Introduction

Diabetes is a prevalent chronic non-communicable disease that has significant impacts on well-being and quality of life. Type 1 and type 2 diabetes are the principal categories, and in the UK as of 2019, there were 3.8 million people diagnosed with diabetes, of whom around 90% have type 2 diabetes. In addition, almost 1 million people are thought to be living with type 2 diabetes that is not yet diagnosed. This brings the estimated total number of people affected by diabetes to 4.7 million, or approximately 1 in 10 of the UK population over 40 years of age. This figure is predicted to reach 5.5 million by 2030.1 Treatment of diabetes requires a life-long management strategy and varies in complexity given the multifactorial aetiology of the condition.

Periodontitis is also a prevalent chronic non-communicable disease. It is characterised by bacterially-driven inflammation in the tooth-supporting tissues that results in connective tissue destruction and alveolar bone resorption, leading, ultimately to tooth loss.2 The dental plaque biofilm initiates and perpetuates the inflammation and an early sign of gingival inflammation (gingivitis) is bleeding, for example after brushing the teeth. Periodontitis is generally slowly progressing and painless, thus patients commonly present with advanced periodontitis that they were hitherto unaware of or ignored, even if they had been aware of some bleeding. Severe periodontitis has been reported to be the sixth-most prevalent disease in the world3 and prevalence data in the UK have shown 8% of adults have advanced periodontitis.4

Periodontitis was initially identified as being a complication of diabetes in the early 1990s, the risk of periodontitis being increased by two to three times in a person with poorly controlled diabetes compared with individuals without.5 6 The pathogenic mechanisms linking periodontitis and diabetes are not yet fully understood but likely relate to upregulated systemic inflammation in each condition adversely affecting the other. The level of glycaemic control is key in determining risk,7 and similar to the other complications of diabetes, the risk for periodontitis increases with poorer glycaemic control.8–10

Evidence supporting the potential to improve glycaemic control by treating periodontitis has emerged in more recent years, with several meta-analyses and two Cochrane reviews confirming reductions in glycated haemoglobin (HbA1c) following effective periodontal therapy of up to 3 to 4 mmol/mol (0.3% to 0.4%) 3 to 4 months after periodontal treatment.11–14 The precise mechanisms for the reduction of HbA1c following periodontal treatment are not completely clear but likely arise from the combined effects of reduced inflammation and decreased bacterial challenge systemically, leading to a reduction in the systemic inflammatory state, and improvements in insulin resistance and insulin signalling.10 Any reduction in HbA1c is important in people with diabetes, as it reduces the risk of diabetic complications. Every 1% reduction in HbA1c is associated with 21% reduced risk of any endpoint related to diabetes, 21% for deaths related to diabetes, 14% for myocardial infarction and 37% for microvascular complications.15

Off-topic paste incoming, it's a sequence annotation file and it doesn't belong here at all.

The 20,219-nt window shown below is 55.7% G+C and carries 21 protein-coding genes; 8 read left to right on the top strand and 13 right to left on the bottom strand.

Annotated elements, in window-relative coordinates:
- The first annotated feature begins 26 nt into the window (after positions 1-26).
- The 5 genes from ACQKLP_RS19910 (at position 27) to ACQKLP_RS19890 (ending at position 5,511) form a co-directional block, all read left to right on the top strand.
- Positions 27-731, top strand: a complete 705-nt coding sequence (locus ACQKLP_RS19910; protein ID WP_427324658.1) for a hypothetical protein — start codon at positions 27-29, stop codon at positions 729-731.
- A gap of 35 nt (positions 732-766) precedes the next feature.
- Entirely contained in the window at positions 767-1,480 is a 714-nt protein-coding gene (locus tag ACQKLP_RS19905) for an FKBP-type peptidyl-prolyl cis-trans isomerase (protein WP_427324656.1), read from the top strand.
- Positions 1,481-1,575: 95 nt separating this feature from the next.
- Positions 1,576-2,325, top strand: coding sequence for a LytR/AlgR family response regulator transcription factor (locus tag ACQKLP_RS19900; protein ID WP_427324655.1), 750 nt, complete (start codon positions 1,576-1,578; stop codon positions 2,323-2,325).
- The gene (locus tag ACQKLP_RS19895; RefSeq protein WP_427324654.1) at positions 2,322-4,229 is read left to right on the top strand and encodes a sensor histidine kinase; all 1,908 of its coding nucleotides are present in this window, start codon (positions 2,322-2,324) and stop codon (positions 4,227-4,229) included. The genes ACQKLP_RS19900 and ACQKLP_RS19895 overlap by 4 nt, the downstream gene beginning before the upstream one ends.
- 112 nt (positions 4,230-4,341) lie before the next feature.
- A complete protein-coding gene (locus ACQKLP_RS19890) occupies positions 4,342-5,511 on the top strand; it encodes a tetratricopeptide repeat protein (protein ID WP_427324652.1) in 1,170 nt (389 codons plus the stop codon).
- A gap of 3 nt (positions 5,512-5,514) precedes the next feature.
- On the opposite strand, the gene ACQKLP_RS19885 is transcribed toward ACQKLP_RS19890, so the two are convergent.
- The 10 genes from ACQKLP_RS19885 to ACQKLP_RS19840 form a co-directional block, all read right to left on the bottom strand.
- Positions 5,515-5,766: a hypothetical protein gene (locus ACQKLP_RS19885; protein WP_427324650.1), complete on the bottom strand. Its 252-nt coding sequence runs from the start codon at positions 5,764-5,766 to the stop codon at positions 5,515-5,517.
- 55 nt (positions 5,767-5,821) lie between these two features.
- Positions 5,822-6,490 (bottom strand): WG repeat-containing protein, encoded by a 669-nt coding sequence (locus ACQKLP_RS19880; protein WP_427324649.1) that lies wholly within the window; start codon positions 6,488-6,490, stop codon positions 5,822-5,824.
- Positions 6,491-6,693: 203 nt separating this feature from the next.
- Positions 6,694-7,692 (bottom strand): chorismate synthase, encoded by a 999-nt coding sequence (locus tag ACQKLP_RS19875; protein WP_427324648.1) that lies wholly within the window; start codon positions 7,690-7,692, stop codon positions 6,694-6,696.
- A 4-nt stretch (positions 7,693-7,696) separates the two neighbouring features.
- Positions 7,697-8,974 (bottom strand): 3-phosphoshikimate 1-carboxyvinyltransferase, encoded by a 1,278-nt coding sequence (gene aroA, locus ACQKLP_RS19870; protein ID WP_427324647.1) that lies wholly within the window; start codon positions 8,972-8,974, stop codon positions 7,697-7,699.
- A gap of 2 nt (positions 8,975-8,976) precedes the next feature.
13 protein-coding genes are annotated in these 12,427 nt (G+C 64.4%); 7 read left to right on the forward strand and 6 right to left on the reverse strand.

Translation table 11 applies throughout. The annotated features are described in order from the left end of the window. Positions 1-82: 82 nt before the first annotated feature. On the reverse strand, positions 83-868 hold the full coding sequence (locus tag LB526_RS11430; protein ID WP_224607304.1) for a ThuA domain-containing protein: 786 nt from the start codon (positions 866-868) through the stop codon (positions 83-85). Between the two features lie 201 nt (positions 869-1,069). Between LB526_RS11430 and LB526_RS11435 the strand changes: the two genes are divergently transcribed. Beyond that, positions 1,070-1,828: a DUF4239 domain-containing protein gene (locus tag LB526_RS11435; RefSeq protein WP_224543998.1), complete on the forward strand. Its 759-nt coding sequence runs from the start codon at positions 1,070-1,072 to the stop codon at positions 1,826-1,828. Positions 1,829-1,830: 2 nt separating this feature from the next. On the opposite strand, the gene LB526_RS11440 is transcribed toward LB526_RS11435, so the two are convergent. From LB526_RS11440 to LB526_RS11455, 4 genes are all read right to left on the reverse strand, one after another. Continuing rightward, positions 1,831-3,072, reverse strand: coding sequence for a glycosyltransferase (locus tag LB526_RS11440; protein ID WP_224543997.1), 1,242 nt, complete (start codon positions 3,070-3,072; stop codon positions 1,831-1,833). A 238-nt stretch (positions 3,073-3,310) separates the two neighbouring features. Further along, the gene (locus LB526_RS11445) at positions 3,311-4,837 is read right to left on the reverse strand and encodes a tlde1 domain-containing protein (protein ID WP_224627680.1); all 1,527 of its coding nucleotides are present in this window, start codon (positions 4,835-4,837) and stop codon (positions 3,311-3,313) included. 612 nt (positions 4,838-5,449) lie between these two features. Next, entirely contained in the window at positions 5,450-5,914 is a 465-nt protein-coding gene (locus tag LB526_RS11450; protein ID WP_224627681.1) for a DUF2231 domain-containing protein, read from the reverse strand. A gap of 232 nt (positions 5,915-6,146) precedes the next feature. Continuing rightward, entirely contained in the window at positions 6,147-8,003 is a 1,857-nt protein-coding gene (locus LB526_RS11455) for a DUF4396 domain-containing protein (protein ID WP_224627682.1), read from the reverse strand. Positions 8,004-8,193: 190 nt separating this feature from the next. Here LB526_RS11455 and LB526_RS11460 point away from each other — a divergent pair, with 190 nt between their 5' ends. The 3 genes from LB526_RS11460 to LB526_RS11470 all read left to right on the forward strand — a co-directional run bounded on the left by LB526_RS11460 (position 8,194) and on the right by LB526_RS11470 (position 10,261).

Over the years, a number of working groups have been established to provide guidance and recommendations for the multidisciplinary management of patients with periodontitis and diabetes. In 2007, the World Dental Federation and the International Diabetes Federation (IDF) jointly organised a symposium on Oral Health and Diabetes. Experts agreed that there was urgent need to inform professionals, people with diabetes, policymakers and the public about the impact of diabetes on oral health; and they produced the IDF Guideline on Oral Health for People with Diabetes.16 This guideline recommends that healthcare professionals should advise people with diabetes that good oral hygiene and regular dental checks are important and, in addition, adequate oral hygiene should be considered a normal part of diabetes self-management. In 2012, experts from the European Federation of Periodontology (EFP) and American Academy of Periodontology also reviewed the evidence regarding the associations between diabetes and periodontitis.17 They concluded that periodontitis was an independent predictor of several systemic conditions, including diabetes, and should be acknowledged as a major public health issue. Their manifesto stated that dental and medical communities should unite to develop a multidisciplinary approach to patient care.